“There is not any thing in this world, perhaps, that is more talked of, and less understood, than the business of a happy life. It is every person’s wish and design; and yet not one in a thousand . . . knows wherein that happiness consists. We live, however, in a blind and eager pursuit of it; and the more haste we make in a wrong way, the further we are from our journey’s end.”
~ Seneca (3 BC – 65 AD), quoted by David Naugle in Reordered Love, Reordered Lives (Grand Rapids, Mi.: Eermands, 2008), 9.
“At the heart of Christian belief lies a suffering, crucified God. Yet in recent years some have argued that Christian emphasis upon a suffering Jesus is dangerous, that it gives rise to an ideology that encourages those who suffer oppression simply to accept suffering. There are more things wrong with this argument than I can take up here, but it is not surprising that such arguments should arise in a culture devoted to self-realization. In such a setting, the cross must always be countercultural.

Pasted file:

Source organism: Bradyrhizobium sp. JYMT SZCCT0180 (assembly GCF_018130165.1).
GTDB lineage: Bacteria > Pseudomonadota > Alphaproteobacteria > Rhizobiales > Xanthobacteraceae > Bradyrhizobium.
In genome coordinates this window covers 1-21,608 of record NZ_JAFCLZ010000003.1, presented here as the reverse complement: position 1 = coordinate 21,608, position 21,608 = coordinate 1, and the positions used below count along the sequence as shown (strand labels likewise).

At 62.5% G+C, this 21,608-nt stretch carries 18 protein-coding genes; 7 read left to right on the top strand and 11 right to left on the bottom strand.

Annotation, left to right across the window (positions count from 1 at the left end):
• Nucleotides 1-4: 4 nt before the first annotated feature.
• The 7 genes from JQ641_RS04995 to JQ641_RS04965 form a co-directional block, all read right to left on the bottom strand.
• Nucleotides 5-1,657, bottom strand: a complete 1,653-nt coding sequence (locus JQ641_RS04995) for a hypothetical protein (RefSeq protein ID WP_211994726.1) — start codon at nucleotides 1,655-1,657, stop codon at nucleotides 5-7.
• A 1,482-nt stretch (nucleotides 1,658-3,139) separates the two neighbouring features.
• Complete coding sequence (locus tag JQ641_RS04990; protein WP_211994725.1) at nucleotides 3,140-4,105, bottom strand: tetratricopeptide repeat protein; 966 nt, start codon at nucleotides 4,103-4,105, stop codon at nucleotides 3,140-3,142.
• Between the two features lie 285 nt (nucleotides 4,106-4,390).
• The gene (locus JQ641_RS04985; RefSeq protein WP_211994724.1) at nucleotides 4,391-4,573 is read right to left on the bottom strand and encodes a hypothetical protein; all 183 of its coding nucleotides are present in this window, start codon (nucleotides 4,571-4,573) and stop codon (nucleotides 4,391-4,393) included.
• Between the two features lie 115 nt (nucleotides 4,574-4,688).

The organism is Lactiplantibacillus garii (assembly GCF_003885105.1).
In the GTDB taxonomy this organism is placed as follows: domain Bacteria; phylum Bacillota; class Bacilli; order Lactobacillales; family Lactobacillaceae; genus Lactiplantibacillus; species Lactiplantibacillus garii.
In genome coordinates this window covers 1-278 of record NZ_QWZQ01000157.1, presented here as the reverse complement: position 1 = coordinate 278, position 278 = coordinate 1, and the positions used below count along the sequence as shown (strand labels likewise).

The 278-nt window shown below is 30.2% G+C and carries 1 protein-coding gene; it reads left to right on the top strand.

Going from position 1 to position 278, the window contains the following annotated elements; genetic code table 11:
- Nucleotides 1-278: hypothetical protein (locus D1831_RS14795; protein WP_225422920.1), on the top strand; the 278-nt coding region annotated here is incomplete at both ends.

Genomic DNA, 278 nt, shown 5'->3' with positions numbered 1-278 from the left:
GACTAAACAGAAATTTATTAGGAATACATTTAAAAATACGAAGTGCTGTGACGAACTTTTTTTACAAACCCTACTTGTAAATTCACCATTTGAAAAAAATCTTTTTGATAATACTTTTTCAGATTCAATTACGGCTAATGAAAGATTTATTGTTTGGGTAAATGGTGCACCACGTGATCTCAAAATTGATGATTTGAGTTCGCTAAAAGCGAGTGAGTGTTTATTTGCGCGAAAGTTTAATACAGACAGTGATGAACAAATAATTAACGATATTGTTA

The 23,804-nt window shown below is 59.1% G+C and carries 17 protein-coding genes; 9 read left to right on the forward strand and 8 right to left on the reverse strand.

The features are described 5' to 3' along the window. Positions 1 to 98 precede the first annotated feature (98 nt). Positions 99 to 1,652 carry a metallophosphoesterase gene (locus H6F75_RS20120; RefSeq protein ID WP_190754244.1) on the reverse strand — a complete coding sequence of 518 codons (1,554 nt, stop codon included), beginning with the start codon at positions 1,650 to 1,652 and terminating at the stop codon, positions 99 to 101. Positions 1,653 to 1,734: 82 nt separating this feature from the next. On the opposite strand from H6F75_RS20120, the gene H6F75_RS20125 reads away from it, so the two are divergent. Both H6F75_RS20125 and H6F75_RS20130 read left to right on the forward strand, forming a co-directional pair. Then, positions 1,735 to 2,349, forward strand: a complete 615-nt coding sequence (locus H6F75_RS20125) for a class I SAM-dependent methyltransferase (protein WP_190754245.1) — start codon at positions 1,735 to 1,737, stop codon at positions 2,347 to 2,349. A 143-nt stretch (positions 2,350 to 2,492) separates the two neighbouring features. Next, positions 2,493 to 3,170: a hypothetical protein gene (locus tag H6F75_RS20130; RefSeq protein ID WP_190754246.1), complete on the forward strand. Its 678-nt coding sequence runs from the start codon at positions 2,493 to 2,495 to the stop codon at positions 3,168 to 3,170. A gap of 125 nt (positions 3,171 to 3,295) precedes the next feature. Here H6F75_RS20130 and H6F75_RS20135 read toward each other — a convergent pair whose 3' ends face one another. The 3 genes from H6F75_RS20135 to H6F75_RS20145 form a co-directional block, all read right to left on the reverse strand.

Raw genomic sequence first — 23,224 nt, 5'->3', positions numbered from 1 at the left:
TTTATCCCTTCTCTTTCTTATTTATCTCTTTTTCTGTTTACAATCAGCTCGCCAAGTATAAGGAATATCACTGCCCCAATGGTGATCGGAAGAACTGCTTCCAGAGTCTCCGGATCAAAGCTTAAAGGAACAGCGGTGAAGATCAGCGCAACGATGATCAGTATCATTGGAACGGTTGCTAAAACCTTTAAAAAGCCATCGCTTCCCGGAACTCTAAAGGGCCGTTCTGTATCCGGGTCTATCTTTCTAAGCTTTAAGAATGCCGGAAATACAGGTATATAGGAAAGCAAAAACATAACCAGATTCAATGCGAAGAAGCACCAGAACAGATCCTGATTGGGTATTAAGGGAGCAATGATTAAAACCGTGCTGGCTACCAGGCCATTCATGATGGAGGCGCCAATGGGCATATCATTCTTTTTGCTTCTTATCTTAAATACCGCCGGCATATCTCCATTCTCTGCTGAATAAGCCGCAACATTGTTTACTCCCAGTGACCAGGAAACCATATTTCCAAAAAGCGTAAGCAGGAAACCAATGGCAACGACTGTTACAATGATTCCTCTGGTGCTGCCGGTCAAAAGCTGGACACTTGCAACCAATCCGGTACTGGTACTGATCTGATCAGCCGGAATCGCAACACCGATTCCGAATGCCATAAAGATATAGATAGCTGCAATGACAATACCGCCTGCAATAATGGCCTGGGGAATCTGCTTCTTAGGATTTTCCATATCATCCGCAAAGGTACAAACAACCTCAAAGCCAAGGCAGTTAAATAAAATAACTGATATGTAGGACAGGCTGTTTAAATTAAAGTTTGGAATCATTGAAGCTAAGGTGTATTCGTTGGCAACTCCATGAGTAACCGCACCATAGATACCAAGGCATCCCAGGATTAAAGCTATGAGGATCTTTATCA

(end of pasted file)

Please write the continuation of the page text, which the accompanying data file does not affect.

Suffering is not a good thing, not something one ought to seek for oneself or for others. But it is an evil out of which the God revealed in the crucified and risen Jesus can bring good. We must therefore always be of two minds about suffering. We should try to care for those who suffer, but we should not imagine that suffering can be eliminated from human life or that it can have no point or purpose in our lives. Nor should we suppose that suffering must be eliminated by any means available to us, for a good end does not justify any and all means.